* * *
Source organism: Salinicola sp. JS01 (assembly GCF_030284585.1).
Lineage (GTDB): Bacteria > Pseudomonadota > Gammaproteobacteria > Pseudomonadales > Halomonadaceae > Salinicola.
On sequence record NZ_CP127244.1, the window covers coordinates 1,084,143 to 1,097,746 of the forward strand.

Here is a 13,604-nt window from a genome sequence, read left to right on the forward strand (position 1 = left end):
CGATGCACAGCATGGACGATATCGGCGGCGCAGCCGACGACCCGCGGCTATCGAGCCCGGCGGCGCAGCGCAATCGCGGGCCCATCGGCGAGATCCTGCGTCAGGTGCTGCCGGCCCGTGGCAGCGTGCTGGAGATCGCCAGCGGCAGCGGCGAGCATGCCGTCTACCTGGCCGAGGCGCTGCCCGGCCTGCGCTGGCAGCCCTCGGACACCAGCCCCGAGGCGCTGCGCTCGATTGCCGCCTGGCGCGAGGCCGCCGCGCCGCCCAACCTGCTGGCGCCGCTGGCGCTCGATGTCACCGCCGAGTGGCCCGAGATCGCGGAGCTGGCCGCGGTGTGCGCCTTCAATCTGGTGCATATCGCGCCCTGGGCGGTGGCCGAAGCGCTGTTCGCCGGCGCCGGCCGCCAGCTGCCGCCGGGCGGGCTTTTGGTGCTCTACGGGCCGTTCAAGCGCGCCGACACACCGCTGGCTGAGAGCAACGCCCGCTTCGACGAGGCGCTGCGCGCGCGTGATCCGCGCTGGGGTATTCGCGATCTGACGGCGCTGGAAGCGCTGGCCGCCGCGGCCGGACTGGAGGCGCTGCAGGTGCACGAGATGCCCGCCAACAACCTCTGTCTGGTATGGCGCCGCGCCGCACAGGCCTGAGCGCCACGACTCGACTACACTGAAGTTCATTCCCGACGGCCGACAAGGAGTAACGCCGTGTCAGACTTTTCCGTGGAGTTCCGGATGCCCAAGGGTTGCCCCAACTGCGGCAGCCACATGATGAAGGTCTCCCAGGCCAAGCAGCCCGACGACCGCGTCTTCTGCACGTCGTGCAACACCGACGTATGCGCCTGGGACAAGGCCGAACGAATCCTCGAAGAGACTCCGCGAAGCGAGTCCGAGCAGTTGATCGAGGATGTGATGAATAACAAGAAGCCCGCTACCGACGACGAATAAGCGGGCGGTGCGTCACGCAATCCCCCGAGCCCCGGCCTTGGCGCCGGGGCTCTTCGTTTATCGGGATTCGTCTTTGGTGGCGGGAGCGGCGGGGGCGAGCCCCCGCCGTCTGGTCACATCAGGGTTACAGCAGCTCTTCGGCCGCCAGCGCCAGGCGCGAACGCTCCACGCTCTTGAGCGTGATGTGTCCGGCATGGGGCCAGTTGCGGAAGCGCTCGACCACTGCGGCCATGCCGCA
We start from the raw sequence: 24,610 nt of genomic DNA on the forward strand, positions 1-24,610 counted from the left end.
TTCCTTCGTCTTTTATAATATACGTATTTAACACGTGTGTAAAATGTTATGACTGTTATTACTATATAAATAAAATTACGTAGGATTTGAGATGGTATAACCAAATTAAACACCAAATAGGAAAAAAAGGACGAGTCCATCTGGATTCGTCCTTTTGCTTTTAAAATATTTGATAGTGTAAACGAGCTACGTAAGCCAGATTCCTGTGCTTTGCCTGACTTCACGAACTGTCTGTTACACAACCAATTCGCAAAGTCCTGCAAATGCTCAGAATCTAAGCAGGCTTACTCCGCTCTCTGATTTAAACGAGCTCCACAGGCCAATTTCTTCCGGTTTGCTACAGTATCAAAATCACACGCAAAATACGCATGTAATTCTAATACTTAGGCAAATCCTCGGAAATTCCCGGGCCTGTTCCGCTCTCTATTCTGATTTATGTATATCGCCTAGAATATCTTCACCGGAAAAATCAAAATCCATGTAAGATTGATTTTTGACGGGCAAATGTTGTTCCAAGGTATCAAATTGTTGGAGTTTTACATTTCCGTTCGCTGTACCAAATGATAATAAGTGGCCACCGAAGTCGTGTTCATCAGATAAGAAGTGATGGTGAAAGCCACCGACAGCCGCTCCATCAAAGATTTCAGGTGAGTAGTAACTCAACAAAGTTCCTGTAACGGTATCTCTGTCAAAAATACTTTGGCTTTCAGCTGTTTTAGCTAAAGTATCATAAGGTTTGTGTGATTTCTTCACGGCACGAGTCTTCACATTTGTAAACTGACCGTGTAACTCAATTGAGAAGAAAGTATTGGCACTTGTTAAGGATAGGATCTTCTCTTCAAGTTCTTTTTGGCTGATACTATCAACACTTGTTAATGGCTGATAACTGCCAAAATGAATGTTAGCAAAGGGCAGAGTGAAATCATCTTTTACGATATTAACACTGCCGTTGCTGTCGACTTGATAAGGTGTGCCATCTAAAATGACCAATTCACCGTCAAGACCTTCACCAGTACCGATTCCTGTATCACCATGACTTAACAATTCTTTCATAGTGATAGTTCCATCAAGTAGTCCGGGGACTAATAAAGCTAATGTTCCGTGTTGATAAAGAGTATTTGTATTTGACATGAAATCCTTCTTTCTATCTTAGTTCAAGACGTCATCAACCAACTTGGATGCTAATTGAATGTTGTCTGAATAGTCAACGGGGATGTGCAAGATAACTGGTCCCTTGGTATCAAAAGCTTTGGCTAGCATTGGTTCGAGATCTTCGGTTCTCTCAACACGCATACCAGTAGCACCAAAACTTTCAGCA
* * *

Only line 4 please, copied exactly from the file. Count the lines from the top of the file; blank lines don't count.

Here is a 13,604-nt window from a genome sequence, read left to right on the forward strand (position 1 = left end):